Under both Labour and conservative National Parties, New Zealand has been the brave new world of economic reform. Without an upper house or States, New Zealand governments took reform further faster than any other democracy.

The result? Disappointment.

Though the clich© is that modern communications shrink distance, the evidence suggests the opposite. Knowledge grows in ‘clusters’. So in the knowledge economy, scale and proximity to major markets seems to be growing more, not less important. Whether despite or because of reform, from 1984 to 1999 New Zealand had the worst growth record of any rich economy!

New Zealanders rebelled, endorsing a radical new electoral system which requires compromise and coalition building between parties. Even reform enthusiast Roger Kerr, Executive Director of the New Zealand Business Roundtable recently argued that Australia’s slower, steadier pace of reform seems to have worked better.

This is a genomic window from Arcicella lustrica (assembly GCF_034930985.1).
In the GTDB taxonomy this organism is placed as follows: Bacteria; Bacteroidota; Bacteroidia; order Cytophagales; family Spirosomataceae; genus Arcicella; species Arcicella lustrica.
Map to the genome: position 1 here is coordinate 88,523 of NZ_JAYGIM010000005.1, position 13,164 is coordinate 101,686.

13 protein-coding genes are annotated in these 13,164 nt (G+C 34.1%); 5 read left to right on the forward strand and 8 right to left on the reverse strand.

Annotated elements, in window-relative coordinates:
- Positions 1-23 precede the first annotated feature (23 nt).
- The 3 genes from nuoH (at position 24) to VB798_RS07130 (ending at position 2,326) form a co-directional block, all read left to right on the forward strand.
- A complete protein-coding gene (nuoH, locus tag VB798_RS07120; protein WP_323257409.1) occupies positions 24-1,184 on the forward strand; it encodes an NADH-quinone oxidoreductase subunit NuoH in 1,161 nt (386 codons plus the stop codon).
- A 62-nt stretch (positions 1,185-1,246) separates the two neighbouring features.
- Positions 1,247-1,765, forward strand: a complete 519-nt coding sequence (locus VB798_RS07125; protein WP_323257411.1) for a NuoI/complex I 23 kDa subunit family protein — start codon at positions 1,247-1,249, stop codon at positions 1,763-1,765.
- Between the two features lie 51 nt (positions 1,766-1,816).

Since her election however Labour PM Helen Clarke has had a dream ride like John Howard riding on the coat-tails of economic growth arising from the painful reforms of her predecessors and increased borrowing against rising house prices. But where Australian reform has stopped to a crawl, New Zealand is still soldiering on.

Here are two examples.

In Genesis Egypt got ready for its seven years of famine by hoarding some of its surpluses from the previous seven years of feast. Call it budgeting 101. Both countries should embrace the surpluses that their past successes and current (temporary) good luck make possible. They should do so firstly to raise national savings at a time of huge external deficits and also to prepare for the inevitable bad times. Tighter purse-strings now enable looser ones to help us out of the next recession.

Despite our Government’s rhetoric about the fiscal challenges of ageing we’ve done nothing much more economically constructive with the current revenue windfall than funding increasingly brazen cash giveaways around election time.